Saturday, February 21, 2015

Great Lent Week 2 - Lepers' Sunday

Leprosy - What is That and What Are We Doing About It?

During the second Sunday of the great lent, we commemorate the miracle Jesus performed 2000 years ago, a leper cured of his leprosy.  

24-year-old man from Norway,  infected with leprosy, 1886
 24-year-old man from Norway, 
infected with leprosy, 1886
[Source: wikipedia]
"Unclean! Unclean!" these were the words of lepers as they announced their presence among the un-afflicted in biblical times. The fear of physical disfigurement and the loss of social status that it brings, has made leprosy one of the most dreaded of all diseases. Lepers have been detested and isolated in colonies, where they live until the end of their lives.

Leprosy is a disease known from ancient times (4000 BC). It causes severe, disfiguring skin sores and nerve damage in the arms and legs. Initially, infections are without symptoms and typically remain this way for 5 to 20 years. Nerve damage and muscle weakness can lead to deformities, crippling, blindness and isolation. We do not see lepers in plain-sight these days, leading to think leprosy does not exist today or is eradicated similar to smallpox. However, it still occurs in more than 100 countries worldwide. According to
  • ·         More than 3 million people have disabilities as a result of leprosy
  • ·         75 children a day are diagnosed
  • ·         India, Brazil and Indonesia have the most new cases of leprosy
  • ·         168 new cases were diagnosed in the U.S. in 2012
  • ·         Leprosy is curable with treatment.

In a day and age when nobody would want to be near a leper, Jesus, touched the leper and healed him [Matthew 8:3; Mark 1:42; Luke 5:12-13] . Here Jesus taught us that it is our responsibility to take care of the downtrodden, the outcasts and the vulnerable. Each Sunday of the great lent reminds us of the ardent faith of the men and women healed by Jesus.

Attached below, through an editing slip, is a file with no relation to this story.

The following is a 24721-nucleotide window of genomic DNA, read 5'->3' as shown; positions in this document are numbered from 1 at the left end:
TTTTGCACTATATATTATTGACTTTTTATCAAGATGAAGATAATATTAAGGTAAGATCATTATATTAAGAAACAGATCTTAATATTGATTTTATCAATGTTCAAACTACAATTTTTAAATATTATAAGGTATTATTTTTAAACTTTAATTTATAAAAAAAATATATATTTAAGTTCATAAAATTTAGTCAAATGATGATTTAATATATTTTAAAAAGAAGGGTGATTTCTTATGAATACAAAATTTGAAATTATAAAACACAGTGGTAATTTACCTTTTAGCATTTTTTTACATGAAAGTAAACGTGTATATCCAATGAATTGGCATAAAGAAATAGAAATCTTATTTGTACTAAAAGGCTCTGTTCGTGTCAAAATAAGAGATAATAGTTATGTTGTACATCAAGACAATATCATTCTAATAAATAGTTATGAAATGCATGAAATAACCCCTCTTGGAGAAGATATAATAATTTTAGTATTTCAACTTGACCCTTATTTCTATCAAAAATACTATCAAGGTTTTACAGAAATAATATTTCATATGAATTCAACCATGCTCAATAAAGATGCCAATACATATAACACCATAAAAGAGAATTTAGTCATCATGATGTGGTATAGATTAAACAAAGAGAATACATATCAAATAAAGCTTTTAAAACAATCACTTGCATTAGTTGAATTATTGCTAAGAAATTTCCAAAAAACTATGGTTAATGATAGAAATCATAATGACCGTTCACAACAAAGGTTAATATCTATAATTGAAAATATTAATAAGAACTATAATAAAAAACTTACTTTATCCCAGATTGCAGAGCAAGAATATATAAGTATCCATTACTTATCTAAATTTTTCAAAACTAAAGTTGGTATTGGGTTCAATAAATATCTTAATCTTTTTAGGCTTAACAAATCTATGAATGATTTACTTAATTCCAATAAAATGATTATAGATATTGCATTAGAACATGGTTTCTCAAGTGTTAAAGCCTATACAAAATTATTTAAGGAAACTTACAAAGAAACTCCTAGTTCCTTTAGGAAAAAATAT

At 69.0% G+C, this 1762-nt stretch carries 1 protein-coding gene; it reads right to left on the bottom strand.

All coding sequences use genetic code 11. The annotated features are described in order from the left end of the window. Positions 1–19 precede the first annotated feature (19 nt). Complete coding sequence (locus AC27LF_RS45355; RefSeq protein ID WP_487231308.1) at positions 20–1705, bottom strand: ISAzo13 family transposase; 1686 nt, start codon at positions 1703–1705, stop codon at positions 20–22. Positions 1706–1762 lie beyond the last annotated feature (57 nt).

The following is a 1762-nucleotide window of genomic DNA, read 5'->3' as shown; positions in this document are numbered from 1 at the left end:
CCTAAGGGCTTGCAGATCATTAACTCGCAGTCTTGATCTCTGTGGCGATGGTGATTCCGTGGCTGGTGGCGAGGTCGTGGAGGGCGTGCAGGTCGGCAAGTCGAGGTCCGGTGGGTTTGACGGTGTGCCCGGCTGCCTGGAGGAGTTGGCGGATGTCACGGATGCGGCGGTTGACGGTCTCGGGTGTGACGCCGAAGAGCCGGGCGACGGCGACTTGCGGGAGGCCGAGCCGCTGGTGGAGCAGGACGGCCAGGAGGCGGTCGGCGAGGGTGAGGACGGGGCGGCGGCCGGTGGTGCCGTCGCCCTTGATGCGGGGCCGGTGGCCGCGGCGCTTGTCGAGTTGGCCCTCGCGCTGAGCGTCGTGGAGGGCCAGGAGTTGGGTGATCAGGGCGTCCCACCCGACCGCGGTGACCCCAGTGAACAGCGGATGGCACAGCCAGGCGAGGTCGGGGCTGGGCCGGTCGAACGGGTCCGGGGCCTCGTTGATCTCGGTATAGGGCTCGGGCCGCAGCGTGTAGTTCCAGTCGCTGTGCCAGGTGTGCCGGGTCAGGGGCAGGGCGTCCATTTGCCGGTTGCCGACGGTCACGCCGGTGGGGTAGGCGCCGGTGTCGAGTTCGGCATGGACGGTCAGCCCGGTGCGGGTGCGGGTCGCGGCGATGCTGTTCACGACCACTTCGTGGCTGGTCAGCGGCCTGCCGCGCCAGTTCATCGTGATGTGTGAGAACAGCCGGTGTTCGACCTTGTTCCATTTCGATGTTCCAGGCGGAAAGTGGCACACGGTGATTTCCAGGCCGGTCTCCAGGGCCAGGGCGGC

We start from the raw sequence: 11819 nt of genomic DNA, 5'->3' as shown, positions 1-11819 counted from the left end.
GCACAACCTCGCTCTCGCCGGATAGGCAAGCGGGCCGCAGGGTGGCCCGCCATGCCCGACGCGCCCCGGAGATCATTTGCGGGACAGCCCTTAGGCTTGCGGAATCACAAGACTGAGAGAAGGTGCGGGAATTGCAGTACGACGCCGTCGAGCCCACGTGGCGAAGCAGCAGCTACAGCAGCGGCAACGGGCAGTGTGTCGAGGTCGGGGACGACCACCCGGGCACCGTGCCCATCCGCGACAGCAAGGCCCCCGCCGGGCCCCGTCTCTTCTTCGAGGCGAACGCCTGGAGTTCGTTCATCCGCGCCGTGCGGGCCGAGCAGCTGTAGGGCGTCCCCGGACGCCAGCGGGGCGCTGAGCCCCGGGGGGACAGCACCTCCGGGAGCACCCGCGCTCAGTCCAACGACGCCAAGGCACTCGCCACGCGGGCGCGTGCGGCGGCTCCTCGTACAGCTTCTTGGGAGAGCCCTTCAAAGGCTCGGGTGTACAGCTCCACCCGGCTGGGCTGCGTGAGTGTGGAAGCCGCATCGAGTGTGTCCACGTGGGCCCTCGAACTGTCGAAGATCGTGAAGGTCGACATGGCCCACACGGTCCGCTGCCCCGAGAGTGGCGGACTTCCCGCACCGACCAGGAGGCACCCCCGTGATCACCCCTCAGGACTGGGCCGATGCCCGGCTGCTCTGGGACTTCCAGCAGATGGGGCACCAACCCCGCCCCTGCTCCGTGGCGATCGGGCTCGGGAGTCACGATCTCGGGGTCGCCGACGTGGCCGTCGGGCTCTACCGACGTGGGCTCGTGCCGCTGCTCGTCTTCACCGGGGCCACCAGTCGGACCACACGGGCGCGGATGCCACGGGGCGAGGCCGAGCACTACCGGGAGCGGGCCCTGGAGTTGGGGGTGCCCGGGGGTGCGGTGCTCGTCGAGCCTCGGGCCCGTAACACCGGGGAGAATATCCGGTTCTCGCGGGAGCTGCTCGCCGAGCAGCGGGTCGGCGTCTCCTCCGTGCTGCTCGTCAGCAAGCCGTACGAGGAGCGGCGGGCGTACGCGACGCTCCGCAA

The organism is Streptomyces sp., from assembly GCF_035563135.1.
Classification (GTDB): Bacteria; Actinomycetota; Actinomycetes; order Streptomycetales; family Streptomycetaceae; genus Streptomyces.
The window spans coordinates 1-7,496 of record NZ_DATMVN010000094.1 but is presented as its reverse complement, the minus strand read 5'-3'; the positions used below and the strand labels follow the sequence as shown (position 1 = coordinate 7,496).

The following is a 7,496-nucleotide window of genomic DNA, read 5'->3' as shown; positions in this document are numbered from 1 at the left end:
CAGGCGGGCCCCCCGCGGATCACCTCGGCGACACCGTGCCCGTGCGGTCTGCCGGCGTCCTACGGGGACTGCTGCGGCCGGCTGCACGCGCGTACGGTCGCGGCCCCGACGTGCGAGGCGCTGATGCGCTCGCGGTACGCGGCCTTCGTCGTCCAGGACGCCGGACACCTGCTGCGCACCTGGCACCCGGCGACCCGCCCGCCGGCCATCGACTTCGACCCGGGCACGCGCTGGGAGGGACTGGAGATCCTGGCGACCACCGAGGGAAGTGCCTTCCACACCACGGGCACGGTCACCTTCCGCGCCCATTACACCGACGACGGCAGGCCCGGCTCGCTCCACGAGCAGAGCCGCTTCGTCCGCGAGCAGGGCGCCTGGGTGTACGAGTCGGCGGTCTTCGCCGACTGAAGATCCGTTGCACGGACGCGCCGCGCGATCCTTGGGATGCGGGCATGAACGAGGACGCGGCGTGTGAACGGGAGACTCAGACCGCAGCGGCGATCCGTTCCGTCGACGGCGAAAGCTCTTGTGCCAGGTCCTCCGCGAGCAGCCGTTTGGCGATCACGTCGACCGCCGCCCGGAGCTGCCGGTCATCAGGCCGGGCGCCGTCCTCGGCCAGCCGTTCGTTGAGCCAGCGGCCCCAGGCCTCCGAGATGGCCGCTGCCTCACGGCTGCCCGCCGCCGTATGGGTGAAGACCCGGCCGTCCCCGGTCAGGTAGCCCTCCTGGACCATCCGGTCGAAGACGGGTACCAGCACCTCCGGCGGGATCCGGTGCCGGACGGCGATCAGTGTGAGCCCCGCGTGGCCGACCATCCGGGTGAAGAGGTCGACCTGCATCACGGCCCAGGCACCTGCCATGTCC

Jesus Healing the Leper
Jesus Healing the Leper

Indian Orthodox Church Charitable Organizations

The Orthodox Church runs institutions in India that takes care of the needy, the vulnerable, the physically and mentally challenged, and the terminally-ill. Below, we take a look at some of the institutions that operate outside of the state of Kerala, India.

Balagram YacharamSt. Gregorios Balagram

St. Gregorios Balagram, located at Yacharam in Telengana (formerly Andhra Pradesh), India (31 miles from Hyderabad),  takes care of healthy male children of people afflicted with leprosy. It was founded on the Lepers’ Sunday in 1985 by L.L. H.G Geevarghese Mar Osthathios. Balagram now also runs a home for the aged (Pratyasha Bhavan) and an Eye Hospital. 
Children at the Balagram

St. George Balikagram

St. George Balikagram, located at Dehu Road in Pune, India,  takes care of the female children of the people with leprosy. To learn more about the St. George Balikagram visit

St. Paul’s Balagram

St. Paul's Balagram, located at Itarsi in Madhya Pradesh, India, takes care of the children of leprosy patients unaffected by the disease and orphans. To learn more about the St. Paul’s Balagram visit

Kalahandi Development Projects

Very few of us have heard of Kalahandi, the impoverished and drought-hit district in Odisha (Orissa), India. Because of such severe drought, people in Kalahandi district is said to prepare for drought by beginning to eat less and less so that their bodies adjust to lack of food. Fasting is not an option, it is a way of living for these people. Many of the children die due to starvation. The Indian Orthodox Church has a series of projects for the development of Kalahandi. To learn more about Kalahandi projects of the Church, visit

St. Gregorios Dayabhavan

St. Gregorios Dayabhavan located at Vanigere Village,Tumkur District, Karnataka State, India, provides care and support to the HIV/AIDS infected and affected, rehabilitating the HIV- kids of HIV+ parents  and HIV+ kids and a runs a hospital exclusive for the HIV/AIDS & Tuberculosis patients. To learn more about Dayabhavan, visit

What shall we do?

So, on this Sunday, when we commemorate the healing of the leper, let us remember that there are many people in our society who are struggling with maladies such as leprosy, HIV/AIDS, poverty, starvation. Let us also remember and pray for the fathers who have begun these missions and all those who have set apart their lives for taking care of the needy. Each one of us shall contact one or more of these missions and see how we can help them. For a list of the church missions, visit malankara orthodox web site. Every year, as per the Kalpana of the Catholicos [e.g., 2014 in Malayalam], we pray for these institutions on the Lepers' Sunday of great lent and collections from this Sunday (of the great lent) at each Malankara Orthodox Parishes all over the world is sent to those institution(s) as directed by HH Catholicos.


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